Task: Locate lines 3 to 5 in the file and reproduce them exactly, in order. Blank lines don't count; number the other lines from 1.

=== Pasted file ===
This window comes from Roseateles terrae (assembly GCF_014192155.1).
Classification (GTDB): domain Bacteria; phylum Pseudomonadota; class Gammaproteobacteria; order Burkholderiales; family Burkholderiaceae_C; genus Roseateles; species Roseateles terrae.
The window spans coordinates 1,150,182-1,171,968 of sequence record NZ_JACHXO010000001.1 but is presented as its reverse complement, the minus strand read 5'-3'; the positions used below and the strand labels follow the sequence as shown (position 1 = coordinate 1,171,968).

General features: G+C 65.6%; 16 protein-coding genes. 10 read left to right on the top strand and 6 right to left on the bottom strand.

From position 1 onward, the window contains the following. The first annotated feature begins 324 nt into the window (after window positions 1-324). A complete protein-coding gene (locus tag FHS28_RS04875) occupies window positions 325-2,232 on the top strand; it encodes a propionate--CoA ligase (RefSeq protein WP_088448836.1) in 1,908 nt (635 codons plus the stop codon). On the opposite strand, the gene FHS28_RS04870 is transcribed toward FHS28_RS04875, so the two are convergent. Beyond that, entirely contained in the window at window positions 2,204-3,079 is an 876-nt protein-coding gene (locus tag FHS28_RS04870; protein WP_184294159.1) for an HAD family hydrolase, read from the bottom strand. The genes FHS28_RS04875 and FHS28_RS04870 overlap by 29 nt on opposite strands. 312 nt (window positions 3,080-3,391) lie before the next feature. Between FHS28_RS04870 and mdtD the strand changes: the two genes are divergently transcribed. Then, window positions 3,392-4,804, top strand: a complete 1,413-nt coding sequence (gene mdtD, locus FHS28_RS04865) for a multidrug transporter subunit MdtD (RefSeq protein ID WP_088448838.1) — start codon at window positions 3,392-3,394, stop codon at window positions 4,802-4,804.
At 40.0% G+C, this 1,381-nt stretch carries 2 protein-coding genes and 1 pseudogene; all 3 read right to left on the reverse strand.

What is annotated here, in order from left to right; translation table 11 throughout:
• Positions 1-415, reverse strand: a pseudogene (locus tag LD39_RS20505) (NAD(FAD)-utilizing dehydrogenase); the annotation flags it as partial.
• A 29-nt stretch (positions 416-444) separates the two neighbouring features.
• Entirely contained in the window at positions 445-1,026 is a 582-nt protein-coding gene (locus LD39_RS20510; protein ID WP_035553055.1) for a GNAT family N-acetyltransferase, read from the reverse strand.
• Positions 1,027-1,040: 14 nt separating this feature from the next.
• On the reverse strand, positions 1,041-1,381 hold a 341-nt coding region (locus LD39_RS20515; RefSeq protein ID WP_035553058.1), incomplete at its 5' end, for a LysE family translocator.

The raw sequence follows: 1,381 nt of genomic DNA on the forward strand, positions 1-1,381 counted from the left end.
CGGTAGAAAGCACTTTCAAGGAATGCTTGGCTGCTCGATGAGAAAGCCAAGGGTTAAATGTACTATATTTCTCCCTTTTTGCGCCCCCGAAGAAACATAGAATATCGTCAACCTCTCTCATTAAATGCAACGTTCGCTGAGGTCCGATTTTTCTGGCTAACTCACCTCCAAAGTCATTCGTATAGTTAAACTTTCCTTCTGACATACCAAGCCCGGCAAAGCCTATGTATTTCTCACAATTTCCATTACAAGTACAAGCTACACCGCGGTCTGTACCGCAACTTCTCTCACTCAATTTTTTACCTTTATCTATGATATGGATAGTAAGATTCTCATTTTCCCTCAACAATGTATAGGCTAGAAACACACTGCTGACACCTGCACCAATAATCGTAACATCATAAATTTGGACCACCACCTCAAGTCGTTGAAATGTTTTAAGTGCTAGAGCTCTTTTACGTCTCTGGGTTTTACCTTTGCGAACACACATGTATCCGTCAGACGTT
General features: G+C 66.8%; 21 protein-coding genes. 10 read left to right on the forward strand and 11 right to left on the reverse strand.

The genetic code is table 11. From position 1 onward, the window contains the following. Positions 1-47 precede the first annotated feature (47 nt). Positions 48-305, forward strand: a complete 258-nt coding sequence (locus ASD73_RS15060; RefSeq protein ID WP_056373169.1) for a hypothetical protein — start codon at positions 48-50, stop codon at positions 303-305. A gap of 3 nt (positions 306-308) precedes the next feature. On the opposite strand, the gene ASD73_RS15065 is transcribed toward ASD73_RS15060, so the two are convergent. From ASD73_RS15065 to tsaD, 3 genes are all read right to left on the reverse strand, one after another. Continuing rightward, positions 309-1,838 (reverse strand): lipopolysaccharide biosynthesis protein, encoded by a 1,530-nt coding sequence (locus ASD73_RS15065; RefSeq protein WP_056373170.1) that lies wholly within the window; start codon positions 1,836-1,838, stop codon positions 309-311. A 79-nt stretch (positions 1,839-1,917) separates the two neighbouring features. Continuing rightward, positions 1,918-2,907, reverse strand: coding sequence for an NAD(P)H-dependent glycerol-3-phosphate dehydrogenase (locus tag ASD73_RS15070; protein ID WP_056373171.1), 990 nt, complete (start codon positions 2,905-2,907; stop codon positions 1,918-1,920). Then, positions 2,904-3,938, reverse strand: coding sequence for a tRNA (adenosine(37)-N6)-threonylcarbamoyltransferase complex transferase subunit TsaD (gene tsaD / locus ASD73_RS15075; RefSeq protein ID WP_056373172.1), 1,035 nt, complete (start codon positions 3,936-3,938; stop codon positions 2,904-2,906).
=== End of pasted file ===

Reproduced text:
The window spans coordinates 1,150,182-1,171,968 of sequence record NZ_JACHXO010000001.1 but is presented as its reverse complement, the minus strand read 5'-3'; the positions used below and the strand labels follow the sequence as shown (position 1 = coordinate 1,171,968).

General features: G+C 65.6%; 16 protein-coding genes. 10 read left to right on the top strand and 6 right to left on the bottom strand.

From position 1 onward, the window contains the following. The first annotated feature begins 324 nt into the window (after window positions 1-324). A complete protein-coding gene (locus tag FHS28_RS04875) occupies window positions 325-2,232 on the top strand; it encodes a propionate--CoA ligase (RefSeq protein WP_088448836.1) in 1,908 nt (635 codons plus the stop codon). On the opposite strand, the gene FHS28_RS04870 is transcribed toward FHS28_RS04875, so the two are convergent. Beyond that, entirely contained in the window at window positions 2,204-3,079 is an 876-nt protein-coding gene (locus tag FHS28_RS04870; protein WP_184294159.1) for an HAD family hydrolase, read from the bottom strand. The genes FHS28_RS04875 and FHS28_RS04870 overlap by 29 nt on opposite strands. 312 nt (window positions 3,080-3,391) lie before the next feature. Between FHS28_RS04870 and mdtD the strand changes: the two genes are divergently transcribed. Then, window positions 3,392-4,804, top strand: a complete 1,413-nt coding sequence (gene mdtD, locus FHS28_RS04865) for a multidrug transporter subunit MdtD (RefSeq protein ID WP_088448838.1) — start codon at window positions 3,392-3,394, stop codon at window positions 4,802-4,804.